At this point, it’s become a cliche to preface an article with “2020’s been a tough year.” But it’s the truth. For brands, marketers, and their audiences, this year has brought uncertainty, unpleasant surprises, and far too many questions.
We’re all going through a tough time and the last thing anyone wants, whether they’re an enterprise decision-maker or an end customer, is an extra burden on top. Marketing always holds a level of friction: it’s easier for a customer to do nothing at all, than to act.
Even in pre-COVID days, this meant that hard-sell approaches often proved less successful. By pushing a prospect to purchase without offering concrete value, hard sell attempts often put prospects off from the brand on the whole, damaging trust and reputation.
Hard-sell tactics only succeed in situations where the prospect has a need you’re trying to fulfill and the ability and resources to meet that need.
In the current environment, neither of those factors hold true. The economic downturn, social distancing, and emotional uncertainty all mean that customers – whether they’re B2B or end clients – have different priorities and needs right now.
And because of the economic situation, they might not have the resources to buy your product, even if they want to. If you don’t take these factors into consideration, you’ll add to your prospect’s burden and turn them off to your product or brand.
Instead, understand what they need, and offer that.
And what’s the one thing everyone could really use a bit of right now?
“In times of crisis, people want to be seen and understood, and they are extremely sensitive to tone and motive,” says Olaf Acker, a PwC partner and digital services thought leader from Frankfurt.
As we head into 2021, empathy is going to emerge as an increasingly important part of any marketing strategy.
Over the past few years, digital has become the first point of contact between brands and prospects. Because of social distancing, lockdowns, and work-from-home policies, that trend has accelerated over the past year. Consequently, the content on your website, your social media presence, and your ads are what prospects use to build their first impression. It’s critical to incorporate empathy into your content strategy so that potential clients know you see them as human beings and you’re willing to build a relationship that goes beyond the first transaction. How do you build an empathy-based content strategy? And how do you convey that your brand cares?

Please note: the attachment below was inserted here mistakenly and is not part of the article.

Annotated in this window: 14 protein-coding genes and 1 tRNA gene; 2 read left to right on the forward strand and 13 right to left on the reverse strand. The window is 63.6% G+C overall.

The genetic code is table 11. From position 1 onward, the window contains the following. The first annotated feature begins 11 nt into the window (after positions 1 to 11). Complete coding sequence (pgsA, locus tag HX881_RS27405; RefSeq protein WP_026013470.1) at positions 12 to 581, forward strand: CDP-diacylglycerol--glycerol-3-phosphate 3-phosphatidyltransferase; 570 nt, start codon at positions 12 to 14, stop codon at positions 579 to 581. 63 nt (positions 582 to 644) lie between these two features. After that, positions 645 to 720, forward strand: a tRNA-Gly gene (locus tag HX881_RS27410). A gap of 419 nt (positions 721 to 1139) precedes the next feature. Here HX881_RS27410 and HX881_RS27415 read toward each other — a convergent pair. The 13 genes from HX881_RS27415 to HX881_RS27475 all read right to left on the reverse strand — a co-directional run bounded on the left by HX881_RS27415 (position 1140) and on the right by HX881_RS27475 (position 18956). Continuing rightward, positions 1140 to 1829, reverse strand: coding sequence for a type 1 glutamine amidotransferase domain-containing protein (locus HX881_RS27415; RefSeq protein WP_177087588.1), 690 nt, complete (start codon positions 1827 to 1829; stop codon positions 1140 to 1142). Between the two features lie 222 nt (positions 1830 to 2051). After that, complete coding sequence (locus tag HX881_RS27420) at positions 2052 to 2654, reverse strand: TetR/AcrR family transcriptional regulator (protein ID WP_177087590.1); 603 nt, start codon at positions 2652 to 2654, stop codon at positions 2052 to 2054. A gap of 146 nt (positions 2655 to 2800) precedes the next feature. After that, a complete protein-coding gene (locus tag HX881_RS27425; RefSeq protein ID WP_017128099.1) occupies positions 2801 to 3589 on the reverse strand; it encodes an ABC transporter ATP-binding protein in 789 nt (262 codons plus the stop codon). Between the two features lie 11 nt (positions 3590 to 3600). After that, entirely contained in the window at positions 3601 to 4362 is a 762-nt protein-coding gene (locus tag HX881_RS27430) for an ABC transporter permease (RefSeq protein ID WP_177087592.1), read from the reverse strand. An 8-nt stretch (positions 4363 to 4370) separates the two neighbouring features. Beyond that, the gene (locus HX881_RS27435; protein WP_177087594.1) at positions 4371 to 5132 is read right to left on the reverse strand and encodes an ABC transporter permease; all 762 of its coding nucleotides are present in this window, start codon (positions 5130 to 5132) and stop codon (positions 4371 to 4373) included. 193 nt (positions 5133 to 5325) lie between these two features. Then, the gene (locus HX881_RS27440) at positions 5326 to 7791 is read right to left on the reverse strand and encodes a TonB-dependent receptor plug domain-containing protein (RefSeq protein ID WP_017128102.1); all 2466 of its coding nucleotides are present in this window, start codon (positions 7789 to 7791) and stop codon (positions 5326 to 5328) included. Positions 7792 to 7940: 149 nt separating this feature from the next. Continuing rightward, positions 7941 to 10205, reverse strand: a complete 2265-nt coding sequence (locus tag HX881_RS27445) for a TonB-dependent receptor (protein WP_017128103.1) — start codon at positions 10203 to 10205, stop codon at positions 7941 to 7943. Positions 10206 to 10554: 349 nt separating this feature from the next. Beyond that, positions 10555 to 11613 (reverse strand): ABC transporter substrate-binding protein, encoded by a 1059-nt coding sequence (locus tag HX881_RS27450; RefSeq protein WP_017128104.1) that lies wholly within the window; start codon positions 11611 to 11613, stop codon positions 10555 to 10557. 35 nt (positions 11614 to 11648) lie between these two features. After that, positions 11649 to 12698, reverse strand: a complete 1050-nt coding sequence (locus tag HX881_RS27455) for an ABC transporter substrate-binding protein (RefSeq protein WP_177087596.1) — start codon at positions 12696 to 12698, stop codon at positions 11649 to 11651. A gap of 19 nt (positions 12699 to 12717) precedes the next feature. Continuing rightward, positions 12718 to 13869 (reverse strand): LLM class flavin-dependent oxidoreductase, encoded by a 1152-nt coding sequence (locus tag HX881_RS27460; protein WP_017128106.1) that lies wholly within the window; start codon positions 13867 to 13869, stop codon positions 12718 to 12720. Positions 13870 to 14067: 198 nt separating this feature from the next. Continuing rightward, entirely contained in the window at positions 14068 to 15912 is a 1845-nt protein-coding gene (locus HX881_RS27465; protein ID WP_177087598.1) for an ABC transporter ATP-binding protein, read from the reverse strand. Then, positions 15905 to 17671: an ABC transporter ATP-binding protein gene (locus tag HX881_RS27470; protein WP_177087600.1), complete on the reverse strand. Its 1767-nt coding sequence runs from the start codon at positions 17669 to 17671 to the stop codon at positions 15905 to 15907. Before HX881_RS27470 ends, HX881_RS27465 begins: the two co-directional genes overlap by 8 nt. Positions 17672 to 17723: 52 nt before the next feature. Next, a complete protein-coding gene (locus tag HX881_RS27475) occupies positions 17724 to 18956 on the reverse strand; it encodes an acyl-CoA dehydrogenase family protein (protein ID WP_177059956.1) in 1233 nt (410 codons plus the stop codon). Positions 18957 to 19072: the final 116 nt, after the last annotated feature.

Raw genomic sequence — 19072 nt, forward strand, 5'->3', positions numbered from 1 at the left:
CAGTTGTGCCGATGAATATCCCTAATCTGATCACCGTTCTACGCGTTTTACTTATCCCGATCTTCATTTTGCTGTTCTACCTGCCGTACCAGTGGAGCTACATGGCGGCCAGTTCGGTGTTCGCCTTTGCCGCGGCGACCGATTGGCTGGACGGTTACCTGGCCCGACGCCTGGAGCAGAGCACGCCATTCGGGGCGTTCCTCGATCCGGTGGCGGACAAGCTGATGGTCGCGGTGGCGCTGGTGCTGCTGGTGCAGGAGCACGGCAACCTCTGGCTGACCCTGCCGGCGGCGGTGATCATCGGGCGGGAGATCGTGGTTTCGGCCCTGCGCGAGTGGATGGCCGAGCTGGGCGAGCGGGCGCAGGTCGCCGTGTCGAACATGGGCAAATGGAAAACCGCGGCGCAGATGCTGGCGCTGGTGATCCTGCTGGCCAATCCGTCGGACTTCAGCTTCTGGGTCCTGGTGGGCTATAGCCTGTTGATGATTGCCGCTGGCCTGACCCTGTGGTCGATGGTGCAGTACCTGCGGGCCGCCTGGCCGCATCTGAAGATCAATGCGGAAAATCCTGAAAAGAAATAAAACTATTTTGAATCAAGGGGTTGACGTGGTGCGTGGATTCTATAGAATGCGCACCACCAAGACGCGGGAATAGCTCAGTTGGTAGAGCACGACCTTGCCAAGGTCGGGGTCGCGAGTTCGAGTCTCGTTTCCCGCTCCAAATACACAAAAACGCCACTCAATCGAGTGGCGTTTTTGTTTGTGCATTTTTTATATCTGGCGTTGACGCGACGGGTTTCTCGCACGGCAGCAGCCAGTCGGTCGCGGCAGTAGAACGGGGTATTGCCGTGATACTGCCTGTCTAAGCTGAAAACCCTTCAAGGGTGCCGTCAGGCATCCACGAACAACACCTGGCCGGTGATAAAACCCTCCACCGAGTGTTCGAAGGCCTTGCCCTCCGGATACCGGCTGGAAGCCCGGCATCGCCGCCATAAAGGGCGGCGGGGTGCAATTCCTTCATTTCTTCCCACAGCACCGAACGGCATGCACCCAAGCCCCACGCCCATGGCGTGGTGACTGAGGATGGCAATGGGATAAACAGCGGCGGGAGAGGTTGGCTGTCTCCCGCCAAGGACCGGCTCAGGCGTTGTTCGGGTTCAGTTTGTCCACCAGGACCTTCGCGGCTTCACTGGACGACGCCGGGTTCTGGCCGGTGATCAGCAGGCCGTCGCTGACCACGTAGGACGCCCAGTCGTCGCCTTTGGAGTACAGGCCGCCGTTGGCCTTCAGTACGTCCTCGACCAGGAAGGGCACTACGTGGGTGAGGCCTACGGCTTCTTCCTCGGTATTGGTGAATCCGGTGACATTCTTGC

Reach Out Without Expectations
The standard cold pitch email that you send to potential leads is built with very specific goals in mind: to create awareness and to push prospects towards a CTA.
Right now, it’s time to go back to your mailing list and reach out to those prospects, but without expectations in mind. Instead of seeing your prospects as rows on a spreadsheet, think of them as people. Ask them how they’re doing, and inquire about the challenges they’re facing. If you approach this conversation without an immediate sale in mind, you can see your leads responding and sharing what matters. Leverage these insights to create content that’s solution-oriented and offers genuine value.
Your Prospects Have Problems: Answer Them.
People have problems and businesses provide solutions. In pre-COVID times, these problems were straightforward: how do we optimize our digital marketing strategy? How do address supply chain leakages? Your enterprise solutions addressed these specific problems and demonstrated value.
In these exceptional times, though, many clients are dealing with higher-level, existential problems: how do we stay in business? How do we make sure we’re able to deal with payroll this month? How do we reach clients online?
Often, your actual product or service might only be one part of the solution your clients are looking for and it might not offer value in the immediate term. What your clients are looking for right now is help and answers. They’re looking for ways to rationalize costs while ensuring continuity. And you can help them achieve that through solution-oriented content.
When building your post-COVID content strategy, think about the high level challenges your clients face and then work backwards to arrive at simple solutions. Be generous with your knowledge and experience: if your clients are struggling to reach new audiences online, create content with actionable insights about SEO and digital marketing that they can implement by themselves.
The point to empathetic marketing in the post-COVID world isn’t just to sell your product, service, or consulting. It’s to provide value, no strings attached, to establish trust and build a relationship. When things get back to normal (and they will!) clients will remember businesses that were willing to help.